GENEVA (11 May 2021) - UN human rights experts today expressed grave concerns about Israel's aggressive response to protests in East Jerusalem, and called on Israel, as the occupying power, to immediately lift its threat to evict hundreds of Palestinian households from their legally-protected homes.
"Re-establishing calm in Jerusalem is important, but creating the conditions for justice and equality in the City are even more important," the experts said. "Neither short-term calm nor long-term peace will be accomplished as long as the national and individual rights of the City's Palestinian population are routinely abrogated."
Hundreds of Palestinians, as well as some Israeli police officers, have been injured in clashes over recent days. The experts called on Israel to exercise full restraint in its policing of the demonstrations by Palestinians in Jerusalem, and to respect the freedoms of assembly, expression and religious worship.
"The recent scenes of Israeli police and security forces attacking large crowds of Palestinian residents and worshipers is only intensifying a deeply inflammatory atmosphere in the City. A militarized response to civilian protests against discriminatory practices only deepens social divisions. Respecting rights is the only path forward,"
The ongoing and threatened evictions of Palestinian families from their homes, primarily in the East Jerusalem neighbourhoods of Sheikh Jarrah and Silwan, are based on two Israeli laws: the Absentee Property Law of 1950 and the Legal and Administrative Matters Law of 1970. The 1950 law prohibits Palestinians from reclaiming their properties lost in the 1947-49 war, while the 1970 law allows Israeli Jews to re-claim properties lost during the same war. Evictions of Palestinian families under these laws have recurred many times over the years, raising deep concerns about impunity and lack of accountability.
"These laws are inherently discriminatory, both in intent and in application, and they violate fundamental principles of both international humanitarian law and international human rights law," said the experts. "An occupying power is prohibited from confiscating private property belonging to the protected population, and it must respect the body of existing laws which had governed the territory, unless it is absolutely necessary to alter them.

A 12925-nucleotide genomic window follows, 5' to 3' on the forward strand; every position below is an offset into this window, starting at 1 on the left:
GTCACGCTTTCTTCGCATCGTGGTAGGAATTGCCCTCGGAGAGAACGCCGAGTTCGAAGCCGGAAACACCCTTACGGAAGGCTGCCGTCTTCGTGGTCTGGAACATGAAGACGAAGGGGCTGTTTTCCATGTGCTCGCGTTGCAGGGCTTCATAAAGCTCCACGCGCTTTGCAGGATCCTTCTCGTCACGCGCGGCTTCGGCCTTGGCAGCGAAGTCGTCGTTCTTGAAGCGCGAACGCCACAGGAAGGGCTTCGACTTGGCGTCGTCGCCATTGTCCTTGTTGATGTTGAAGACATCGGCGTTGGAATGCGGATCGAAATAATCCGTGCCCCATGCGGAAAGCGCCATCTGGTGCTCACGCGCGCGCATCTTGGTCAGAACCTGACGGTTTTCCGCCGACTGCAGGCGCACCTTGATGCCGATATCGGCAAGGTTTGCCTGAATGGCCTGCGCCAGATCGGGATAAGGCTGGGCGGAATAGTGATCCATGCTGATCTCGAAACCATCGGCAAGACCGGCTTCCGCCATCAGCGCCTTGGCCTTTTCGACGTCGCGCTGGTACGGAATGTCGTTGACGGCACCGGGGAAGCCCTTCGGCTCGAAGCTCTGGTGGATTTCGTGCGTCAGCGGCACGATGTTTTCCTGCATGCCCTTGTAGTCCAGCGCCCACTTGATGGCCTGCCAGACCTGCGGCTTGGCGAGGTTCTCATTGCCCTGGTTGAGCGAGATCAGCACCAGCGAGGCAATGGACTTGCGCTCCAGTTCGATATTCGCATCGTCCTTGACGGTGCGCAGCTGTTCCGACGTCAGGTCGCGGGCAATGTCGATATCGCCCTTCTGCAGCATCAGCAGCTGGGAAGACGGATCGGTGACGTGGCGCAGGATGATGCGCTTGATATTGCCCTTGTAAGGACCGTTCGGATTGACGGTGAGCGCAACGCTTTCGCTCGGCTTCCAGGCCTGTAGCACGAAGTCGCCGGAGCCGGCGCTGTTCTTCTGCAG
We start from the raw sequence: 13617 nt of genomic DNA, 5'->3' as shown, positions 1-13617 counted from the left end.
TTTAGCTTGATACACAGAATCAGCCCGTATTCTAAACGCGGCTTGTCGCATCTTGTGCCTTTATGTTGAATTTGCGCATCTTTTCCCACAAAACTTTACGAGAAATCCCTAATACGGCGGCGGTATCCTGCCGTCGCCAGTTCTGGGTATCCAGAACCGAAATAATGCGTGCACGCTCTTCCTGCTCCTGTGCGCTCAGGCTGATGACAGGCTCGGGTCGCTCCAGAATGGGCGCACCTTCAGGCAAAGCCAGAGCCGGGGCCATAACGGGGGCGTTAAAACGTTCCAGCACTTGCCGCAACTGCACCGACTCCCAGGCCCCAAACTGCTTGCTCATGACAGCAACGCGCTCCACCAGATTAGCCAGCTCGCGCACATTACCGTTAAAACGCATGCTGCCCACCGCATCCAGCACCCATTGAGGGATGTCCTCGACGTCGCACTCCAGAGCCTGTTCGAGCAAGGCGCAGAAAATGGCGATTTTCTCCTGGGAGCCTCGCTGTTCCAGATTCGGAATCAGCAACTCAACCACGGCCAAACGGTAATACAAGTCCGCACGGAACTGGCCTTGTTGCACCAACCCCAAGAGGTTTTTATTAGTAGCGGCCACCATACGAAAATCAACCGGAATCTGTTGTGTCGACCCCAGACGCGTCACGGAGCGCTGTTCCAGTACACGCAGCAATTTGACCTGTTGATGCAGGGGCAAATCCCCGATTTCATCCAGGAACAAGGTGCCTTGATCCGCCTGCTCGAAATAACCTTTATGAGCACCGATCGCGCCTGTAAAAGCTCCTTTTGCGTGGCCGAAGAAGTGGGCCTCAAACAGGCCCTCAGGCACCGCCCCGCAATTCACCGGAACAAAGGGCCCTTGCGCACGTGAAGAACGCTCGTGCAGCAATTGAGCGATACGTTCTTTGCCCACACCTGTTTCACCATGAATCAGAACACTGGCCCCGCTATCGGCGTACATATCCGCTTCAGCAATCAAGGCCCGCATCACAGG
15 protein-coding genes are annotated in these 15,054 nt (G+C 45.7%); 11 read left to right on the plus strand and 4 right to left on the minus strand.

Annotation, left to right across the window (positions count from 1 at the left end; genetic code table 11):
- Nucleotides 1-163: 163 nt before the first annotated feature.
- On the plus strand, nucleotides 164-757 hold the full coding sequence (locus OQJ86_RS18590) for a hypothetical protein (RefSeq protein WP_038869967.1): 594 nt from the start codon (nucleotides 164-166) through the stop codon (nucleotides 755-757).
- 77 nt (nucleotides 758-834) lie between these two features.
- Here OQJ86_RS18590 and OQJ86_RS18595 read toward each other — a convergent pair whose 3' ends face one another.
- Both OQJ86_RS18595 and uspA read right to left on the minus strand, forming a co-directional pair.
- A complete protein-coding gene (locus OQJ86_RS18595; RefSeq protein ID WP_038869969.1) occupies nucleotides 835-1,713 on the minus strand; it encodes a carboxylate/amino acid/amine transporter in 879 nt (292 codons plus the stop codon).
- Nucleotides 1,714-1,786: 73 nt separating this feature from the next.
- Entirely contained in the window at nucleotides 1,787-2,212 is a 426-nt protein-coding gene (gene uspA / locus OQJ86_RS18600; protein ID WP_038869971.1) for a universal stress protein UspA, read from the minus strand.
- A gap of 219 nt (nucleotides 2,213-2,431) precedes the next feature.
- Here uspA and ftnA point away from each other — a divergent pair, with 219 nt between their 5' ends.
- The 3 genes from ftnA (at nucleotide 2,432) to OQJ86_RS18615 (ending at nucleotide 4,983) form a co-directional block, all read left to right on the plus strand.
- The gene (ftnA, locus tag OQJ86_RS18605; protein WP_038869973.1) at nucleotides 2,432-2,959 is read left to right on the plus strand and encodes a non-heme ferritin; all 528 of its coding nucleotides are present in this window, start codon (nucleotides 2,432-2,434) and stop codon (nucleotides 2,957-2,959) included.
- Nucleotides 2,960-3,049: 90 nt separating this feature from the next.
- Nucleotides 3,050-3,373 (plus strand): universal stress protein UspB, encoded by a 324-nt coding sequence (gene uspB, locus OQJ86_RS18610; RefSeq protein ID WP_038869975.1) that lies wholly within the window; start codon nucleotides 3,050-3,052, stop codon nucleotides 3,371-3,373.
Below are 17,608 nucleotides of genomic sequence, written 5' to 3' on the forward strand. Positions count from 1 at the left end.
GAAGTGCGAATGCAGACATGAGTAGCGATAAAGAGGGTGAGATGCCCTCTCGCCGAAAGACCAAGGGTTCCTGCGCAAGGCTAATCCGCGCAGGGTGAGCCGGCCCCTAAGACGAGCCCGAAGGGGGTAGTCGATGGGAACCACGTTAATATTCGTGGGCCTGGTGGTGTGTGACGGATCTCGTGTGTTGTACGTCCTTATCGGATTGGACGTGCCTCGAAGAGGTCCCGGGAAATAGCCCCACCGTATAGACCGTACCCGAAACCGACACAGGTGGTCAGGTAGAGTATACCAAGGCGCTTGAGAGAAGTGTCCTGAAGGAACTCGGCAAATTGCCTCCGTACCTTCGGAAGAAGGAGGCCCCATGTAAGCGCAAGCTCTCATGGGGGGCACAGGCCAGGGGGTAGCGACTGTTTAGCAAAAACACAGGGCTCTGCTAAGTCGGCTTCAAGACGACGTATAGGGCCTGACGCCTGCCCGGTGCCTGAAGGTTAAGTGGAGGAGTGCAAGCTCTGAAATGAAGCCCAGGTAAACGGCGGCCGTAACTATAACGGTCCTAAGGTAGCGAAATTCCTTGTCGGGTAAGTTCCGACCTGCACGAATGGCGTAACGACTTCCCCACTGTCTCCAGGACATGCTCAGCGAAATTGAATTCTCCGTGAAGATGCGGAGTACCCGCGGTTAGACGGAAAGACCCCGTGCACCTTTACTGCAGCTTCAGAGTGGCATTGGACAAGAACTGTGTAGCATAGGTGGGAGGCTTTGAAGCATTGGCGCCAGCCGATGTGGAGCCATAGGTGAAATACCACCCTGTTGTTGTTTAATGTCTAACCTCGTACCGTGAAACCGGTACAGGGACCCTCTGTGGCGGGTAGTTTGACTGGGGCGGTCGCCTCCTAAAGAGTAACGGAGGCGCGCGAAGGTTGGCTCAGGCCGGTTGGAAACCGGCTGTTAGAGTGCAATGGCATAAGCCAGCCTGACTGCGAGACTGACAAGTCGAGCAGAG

"The forced transfer of the population under occupation is a grave breach of the Fourth Geneva Convention, which contribute to the coercive environment now prevailing in East Jerusalem. As well, these evictions breach the right to adequate housing – a core human right in international law."
"The proper step for Israel to take is to remove the threat of eviction, have the property rights of these Palestinian families respected and legal regularized, and annul all discriminatory legislation from its laws."
Israel occupied East Jerusalem, along with the West Bank and Gaza, in 1967. Within weeks of the June 1967 war, it annexed East Jerusalem and parts of the West Bank. Over the past five decades, it has built 13 settlements, housing more than 220,000 Jewish settlers, in East Jerusalem.
The United Nations Security Council has repeatedly condemned both the annexation and the settlements as null and void under international law, and has demanded that Israel rescind its illegal acts. UN human rights experts have demanded repeatedly over the years that Israel comply with its international obligations and stop evictions, demolitions and forced removal of Palestinians from their lands. Israel has regularly stated that it has no intention of complying with the direction of the international community.
"The immediate source of the current tensions in East Jerusalem are the actions of Israeli settler organizations, whose stated aim is to turn Palestinian neighbourhoods into Jewish neighbourhoods. This demographic engineering has been abetted by the Jerusalem municipality, whose urban master plans have explicitly set a goal of limiting the City's Palestinian population at 30 percent. Establishing official population targets such as this reinforce entrenched patterns of ethnic domination, which have no place in the modern world."
The experts: Mr S. Michael Lynk, Special Rapporteur on the situation of human rights in the Palestinian Territory occupied since 1967. Balakrishnan Rajagopal, Special Rapporteur on adequate housing as a component of the right to an adequate standard of living, and on the right to non-discrimination in this context.
The Special Rapporteurs, Independent Experts and Working Groups are part of what is known as the Special Procedures of the Human Rights Council. Special Procedures, the largest body of independent experts in the UN Human Rights system, is the general name of the Council's independent fact-finding and monitoring mechanisms that address either specific country situations or thematic issues in all parts of the world. Special Procedures' experts work on a voluntary basis; they are not UN staff and do not receive a salary for their work. They are independent from any government or organization and serve in their individual capacity.
UN Human Rights, Country Page: Occupied Palestinian Territory and Israel
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